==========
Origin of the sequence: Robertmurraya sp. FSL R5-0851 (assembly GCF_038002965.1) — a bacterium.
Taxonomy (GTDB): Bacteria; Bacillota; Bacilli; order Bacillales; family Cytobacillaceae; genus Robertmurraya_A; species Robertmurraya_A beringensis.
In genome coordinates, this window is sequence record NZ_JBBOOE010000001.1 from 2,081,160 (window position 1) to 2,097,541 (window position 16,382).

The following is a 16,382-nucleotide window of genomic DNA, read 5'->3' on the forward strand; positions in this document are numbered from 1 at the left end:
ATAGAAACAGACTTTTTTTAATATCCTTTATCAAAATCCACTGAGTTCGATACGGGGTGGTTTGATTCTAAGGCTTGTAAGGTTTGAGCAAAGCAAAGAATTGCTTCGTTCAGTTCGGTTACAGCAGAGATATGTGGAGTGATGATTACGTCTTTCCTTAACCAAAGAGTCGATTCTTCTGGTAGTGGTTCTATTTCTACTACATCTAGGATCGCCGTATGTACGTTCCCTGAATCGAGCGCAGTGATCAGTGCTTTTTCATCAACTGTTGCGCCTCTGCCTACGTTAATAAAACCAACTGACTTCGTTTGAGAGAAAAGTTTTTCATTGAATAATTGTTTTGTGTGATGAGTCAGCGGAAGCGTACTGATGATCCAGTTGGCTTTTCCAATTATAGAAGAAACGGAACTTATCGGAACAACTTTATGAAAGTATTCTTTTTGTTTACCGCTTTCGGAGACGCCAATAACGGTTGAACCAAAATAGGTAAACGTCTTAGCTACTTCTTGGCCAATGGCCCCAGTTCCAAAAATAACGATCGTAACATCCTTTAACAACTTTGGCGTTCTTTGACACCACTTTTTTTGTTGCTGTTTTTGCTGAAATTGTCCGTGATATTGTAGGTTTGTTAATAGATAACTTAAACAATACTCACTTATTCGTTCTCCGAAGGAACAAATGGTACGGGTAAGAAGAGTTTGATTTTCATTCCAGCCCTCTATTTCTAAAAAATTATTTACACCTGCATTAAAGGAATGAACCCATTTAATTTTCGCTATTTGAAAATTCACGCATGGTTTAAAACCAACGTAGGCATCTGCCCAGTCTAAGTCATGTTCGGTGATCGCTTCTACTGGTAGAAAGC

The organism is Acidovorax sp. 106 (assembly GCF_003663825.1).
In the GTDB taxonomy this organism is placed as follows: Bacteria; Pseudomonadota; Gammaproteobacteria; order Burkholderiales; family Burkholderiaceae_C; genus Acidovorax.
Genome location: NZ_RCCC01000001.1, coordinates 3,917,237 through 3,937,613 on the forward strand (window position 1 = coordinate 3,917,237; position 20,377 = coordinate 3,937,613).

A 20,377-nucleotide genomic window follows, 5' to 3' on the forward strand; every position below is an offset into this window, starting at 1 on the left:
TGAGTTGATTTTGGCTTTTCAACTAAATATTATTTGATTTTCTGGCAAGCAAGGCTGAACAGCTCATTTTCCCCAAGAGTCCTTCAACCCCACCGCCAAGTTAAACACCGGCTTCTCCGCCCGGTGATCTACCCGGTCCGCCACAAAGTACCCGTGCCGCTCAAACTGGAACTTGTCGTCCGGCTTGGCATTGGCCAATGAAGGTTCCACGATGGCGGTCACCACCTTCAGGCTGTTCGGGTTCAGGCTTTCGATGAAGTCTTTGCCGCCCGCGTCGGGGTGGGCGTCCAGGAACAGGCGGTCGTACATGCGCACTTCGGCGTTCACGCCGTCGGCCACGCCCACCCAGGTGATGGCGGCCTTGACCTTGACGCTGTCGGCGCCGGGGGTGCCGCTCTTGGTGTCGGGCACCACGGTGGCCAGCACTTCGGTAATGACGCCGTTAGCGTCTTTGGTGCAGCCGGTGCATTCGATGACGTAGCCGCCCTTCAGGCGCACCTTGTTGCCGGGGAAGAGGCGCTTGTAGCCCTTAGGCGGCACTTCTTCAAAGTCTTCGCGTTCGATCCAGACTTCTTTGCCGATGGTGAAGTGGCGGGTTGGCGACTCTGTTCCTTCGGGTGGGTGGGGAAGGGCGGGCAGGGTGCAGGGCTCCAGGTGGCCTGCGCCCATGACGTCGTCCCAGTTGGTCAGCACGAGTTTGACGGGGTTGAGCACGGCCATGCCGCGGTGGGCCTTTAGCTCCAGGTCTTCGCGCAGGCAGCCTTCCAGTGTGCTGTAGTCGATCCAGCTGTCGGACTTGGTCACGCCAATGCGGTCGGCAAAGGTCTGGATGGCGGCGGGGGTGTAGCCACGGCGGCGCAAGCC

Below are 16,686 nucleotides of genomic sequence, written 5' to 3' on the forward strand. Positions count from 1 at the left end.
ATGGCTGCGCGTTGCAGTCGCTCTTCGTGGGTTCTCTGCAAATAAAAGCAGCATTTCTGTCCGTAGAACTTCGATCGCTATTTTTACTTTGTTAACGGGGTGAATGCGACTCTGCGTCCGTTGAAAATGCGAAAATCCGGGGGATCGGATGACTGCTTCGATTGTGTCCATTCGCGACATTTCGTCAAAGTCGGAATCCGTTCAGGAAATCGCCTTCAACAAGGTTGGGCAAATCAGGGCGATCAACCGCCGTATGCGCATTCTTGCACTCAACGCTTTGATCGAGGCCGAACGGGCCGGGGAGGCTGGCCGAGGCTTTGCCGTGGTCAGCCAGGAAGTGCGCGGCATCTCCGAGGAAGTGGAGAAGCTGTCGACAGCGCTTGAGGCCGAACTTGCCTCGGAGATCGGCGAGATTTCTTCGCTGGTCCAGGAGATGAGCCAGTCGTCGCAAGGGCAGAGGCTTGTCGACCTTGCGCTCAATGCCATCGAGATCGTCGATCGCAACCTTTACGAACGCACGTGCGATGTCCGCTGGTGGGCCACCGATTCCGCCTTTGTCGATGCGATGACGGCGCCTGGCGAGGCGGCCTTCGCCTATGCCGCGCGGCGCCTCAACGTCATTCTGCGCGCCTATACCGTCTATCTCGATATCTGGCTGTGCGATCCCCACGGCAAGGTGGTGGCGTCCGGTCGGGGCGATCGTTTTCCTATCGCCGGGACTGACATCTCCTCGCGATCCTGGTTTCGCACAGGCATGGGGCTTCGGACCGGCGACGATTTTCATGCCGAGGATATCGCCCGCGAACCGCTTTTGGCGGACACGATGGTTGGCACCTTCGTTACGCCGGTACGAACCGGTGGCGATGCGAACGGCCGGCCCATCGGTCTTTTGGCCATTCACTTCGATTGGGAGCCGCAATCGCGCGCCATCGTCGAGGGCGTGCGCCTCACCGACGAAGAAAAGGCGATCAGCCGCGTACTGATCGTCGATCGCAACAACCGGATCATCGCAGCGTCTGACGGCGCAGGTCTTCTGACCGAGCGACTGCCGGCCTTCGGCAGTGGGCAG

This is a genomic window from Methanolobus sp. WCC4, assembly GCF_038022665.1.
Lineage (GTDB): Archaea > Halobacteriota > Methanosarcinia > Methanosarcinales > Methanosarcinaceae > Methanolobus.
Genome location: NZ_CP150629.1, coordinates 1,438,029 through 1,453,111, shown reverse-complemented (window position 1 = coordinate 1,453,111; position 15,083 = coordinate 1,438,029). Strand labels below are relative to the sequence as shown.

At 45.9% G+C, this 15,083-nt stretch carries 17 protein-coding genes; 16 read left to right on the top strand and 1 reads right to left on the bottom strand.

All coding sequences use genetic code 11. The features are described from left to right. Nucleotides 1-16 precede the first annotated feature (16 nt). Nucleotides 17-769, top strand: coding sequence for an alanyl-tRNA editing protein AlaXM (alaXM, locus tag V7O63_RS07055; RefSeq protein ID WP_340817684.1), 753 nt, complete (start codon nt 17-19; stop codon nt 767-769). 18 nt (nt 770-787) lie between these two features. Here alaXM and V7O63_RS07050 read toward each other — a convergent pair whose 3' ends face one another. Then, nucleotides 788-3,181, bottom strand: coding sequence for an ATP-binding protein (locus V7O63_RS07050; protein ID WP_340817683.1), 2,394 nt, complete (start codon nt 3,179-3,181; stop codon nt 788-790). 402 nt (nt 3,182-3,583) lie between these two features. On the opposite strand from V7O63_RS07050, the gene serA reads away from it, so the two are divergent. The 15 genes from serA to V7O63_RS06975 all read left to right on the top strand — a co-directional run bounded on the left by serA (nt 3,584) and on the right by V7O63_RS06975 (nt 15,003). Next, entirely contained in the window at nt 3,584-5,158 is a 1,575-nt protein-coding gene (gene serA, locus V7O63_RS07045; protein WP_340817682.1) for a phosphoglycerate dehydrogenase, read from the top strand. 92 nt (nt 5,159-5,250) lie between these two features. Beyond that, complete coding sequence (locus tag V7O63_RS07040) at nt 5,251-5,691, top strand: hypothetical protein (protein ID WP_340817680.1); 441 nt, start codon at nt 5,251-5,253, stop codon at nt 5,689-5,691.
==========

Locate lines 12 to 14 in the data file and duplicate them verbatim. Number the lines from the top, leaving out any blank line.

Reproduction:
ATGGCTGCGCGTTGCAGTCGCTCTTCGTGGGTTCTCTGCAAATAAAAGCAGCATTTCTGTCCGTAGAACTTCGATCGCTATTTTTACTTTGTTAACGGGGTGAATGCGACTCTGCGTCCGTTGAAAATGCGAAAATCCGGGGGATCGGATGACTGCTTCGATTGTGTCCATTCGCGACATTTCGTCAAAGTCGGAATCCGTTCAGGAAATCGCCTTCAACAAGGTTGGGCAAATCAGGGCGATCAACCGCCGTATGCGCATTCTTGCACTCAACGCTTTGATCGAGGCCGAACGGGCCGGGGAGGCTGGCCGAGGCTTTGCCGTGGTCAGCCAGGAAGTGCGCGGCATCTCCGAGGAAGTGGAGAAGCTGTCGACAGCGCTTGAGGCCGAACTTGCCTCGGAGATCGGCGAGATTTCTTCGCTGGTCCAGGAGATGAGCCAGTCGTCGCAAGGGCAGAGGCTTGTCGACCTTGCGCTCAATGCCATCGAGATCGTCGATCGCAACCTTTACGAACGCACGTGCGATGTCCGCTGGTGGGCCACCGATTCCGCCTTTGTCGATGCGATGACGGCGCCTGGCGAGGCGGCCTTCGCCTATGCCGCGCGGCGCCTCAACGTCATTCTGCGCGCCTATACCGTCTATCTCGATATCTGGCTGTGCGATCCCCACGGCAAGGTGGTGGCGTCCGGTCGGGGCGATCGTTTTCCTATCGCCGGGACTGACATCTCCTCGCGATCCTGGTTTCGCACAGGCATGGGGCTTCGGACCGGCGACGATTTTCATGCCGAGGATATCGCCCGCGAACCGCTTTTGGCGGACACGATGGTTGGCACCTTCGTTACGCCGGTACGAACCGGTGGCGATGCGAACGGCCGGCCCATCGGTCTTTTGGCCATTCACTTCGATTGGGAGCCGCAATCGCGCGCCATCGTCGAGGGCGTGCGCCTCACCGACGAAGAAAAGGCGATCAGCCGCGTACTGATCGTCGATCGCAACAACCGGATCATCGCAGCGTCTGACGGCGCAGGTCTTCTGACCGAGCGACTGCCGGCCTTCGGCAGTGGGCAG

This is a genomic window from Methanolobus sp. WCC4, assembly GCF_038022665.1.
Lineage (GTDB): Archaea > Halobacteriota > Methanosarcinia > Methanosarcinales > Methanosarcinaceae > Methanolobus.